So, RIM’s numbers for the quarter are out. Some appear to think this is a “big deal”, and the stock has risen a substantial amount in after hours trading. There is only one number that is really giving rise to this bullish trading: the fact that they made a profit (0.27/share) rather than the loss the street was predicting (0.47/share was the consensus predicted loss apparently). I’m not surprised. I’ve worked in financial markets for nearly 2 decades, and it really doesn’t take much good news to drive share prices up in the short term. In particular, a “magic number”, like earnings per share, can have this effect. But the other numbers should give people pause as to the long-term viability.
I’ve spoken at length about RIM’s issues with marketshare, slowing growth and the dismal prospects of Blackberry 10. There is no need to revisit those. All I can say as that this quarter’s numbers for units shipped does nothing to change any of that. Sure, they added 2 million new users. Statistically, that’s noise when viewed in the context of the expanding smartphone market. Yes, they managed to make a profit while shipments were essentially flat, but those are shipments and not sales. The two are not the same thing, and all manufacturers like to play with these numbers to deliver the appropriate message.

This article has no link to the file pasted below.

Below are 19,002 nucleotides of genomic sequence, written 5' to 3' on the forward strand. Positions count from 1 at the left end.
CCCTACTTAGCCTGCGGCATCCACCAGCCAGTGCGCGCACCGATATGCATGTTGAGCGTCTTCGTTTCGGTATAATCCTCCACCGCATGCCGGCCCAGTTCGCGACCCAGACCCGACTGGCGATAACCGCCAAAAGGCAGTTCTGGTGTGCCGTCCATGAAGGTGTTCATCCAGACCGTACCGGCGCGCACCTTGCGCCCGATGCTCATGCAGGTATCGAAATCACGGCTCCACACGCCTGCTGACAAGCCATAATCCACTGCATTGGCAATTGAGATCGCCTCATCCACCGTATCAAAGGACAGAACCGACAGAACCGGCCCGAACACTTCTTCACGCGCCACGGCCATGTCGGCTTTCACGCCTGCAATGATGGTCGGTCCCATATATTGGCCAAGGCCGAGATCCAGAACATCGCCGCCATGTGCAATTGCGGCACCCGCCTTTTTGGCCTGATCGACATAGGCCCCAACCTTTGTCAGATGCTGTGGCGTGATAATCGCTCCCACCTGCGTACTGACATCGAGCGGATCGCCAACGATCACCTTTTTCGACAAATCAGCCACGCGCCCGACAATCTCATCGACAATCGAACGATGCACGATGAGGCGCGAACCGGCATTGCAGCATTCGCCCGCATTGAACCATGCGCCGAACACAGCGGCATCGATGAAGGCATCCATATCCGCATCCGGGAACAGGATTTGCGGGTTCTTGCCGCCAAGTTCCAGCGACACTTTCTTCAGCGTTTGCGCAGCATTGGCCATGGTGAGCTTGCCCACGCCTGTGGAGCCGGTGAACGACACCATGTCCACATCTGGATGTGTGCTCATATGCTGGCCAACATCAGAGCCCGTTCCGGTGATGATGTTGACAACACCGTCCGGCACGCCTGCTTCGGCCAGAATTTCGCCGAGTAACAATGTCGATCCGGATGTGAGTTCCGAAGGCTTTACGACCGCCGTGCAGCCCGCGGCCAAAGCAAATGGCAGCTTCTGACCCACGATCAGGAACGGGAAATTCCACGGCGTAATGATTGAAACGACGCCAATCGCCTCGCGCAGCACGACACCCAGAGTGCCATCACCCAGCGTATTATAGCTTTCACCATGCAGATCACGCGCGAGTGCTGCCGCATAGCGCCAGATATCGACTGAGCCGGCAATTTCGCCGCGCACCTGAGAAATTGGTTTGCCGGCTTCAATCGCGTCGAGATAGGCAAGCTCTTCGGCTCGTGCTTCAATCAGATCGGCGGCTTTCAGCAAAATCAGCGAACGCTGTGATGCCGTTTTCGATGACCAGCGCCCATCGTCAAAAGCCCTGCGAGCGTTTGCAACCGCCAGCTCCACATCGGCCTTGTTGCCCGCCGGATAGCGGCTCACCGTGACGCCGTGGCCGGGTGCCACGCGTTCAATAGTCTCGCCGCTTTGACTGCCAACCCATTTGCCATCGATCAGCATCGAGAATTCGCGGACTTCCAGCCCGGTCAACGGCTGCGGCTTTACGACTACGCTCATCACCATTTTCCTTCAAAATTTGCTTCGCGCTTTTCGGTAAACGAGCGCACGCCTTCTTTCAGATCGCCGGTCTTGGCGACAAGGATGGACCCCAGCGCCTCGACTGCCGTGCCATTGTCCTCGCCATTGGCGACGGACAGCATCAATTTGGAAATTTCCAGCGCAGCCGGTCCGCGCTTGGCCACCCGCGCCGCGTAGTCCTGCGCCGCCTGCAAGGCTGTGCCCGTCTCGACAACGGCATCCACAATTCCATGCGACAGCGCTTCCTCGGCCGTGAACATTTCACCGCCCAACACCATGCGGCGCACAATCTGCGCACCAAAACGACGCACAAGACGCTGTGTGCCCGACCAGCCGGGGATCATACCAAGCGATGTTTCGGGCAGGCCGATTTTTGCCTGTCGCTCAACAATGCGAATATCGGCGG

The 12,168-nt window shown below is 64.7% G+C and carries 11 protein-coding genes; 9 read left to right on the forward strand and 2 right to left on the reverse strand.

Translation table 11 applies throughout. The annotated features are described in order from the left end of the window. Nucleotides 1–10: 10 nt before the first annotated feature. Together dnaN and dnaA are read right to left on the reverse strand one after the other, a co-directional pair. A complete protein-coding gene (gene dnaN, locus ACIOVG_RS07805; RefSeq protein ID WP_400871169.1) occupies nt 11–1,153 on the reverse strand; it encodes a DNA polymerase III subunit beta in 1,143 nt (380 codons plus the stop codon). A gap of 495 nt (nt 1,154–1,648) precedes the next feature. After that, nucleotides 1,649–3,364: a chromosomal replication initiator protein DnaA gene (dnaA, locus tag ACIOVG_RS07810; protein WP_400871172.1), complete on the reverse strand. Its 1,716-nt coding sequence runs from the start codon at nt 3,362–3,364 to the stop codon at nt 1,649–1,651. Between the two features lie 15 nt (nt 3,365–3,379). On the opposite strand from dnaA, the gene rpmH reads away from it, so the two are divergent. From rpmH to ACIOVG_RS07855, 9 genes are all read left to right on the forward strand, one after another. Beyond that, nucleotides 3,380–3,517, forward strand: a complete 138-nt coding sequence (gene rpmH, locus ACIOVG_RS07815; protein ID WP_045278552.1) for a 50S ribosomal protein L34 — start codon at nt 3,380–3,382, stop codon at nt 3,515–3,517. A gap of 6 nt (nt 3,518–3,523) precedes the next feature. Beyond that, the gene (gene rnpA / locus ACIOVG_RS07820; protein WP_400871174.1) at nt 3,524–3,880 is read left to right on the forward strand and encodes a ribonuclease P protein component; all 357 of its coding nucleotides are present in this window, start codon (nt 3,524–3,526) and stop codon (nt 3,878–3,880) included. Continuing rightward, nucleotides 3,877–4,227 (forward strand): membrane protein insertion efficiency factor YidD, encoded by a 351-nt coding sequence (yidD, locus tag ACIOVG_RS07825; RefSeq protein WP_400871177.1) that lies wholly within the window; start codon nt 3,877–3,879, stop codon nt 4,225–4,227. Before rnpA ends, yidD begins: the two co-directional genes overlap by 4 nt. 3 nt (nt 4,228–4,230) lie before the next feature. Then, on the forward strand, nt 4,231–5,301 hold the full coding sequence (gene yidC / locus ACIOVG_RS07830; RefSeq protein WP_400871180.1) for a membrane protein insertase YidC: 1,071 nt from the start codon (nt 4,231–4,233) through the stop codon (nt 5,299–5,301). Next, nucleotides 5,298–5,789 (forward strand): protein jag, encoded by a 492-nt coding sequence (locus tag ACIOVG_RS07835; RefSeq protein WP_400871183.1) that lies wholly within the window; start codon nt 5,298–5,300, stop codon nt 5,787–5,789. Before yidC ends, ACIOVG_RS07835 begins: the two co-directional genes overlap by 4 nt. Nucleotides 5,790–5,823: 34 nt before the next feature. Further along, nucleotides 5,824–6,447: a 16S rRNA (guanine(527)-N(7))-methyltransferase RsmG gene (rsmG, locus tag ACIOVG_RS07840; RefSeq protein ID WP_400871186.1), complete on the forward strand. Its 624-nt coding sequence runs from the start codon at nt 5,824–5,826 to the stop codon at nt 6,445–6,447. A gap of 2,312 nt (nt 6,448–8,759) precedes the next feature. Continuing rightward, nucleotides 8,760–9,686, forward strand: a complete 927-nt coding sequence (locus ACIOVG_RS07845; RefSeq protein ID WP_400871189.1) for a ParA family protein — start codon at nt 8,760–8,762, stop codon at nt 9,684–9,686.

Driving up RIM’s share price makes zero sense. Yes, one “magic number” that Wall Street traders and analysts like was positive instead of negative. RIM managed to increase their available cash, and that’s good. But their units shipped in smartphones was disappointing, the tablet has become a sad joke. The fundamentals of what is wrong for RIM have not changed. I could go on and on, with a ton of analysis, showing why these numbers aren’t great. But I don’t see the point. A small profit is good, but it is about holding station, not moving forward. A bigger pile of cash means they can hang on a little longer. Neither should be cause for bullish exuberance on price.
At least the RIM executives sound like they are being realistic. RIM has not turned a corner. They are not back on the upswing. They’ve managed to slow the descent. But the ground is still coming closer.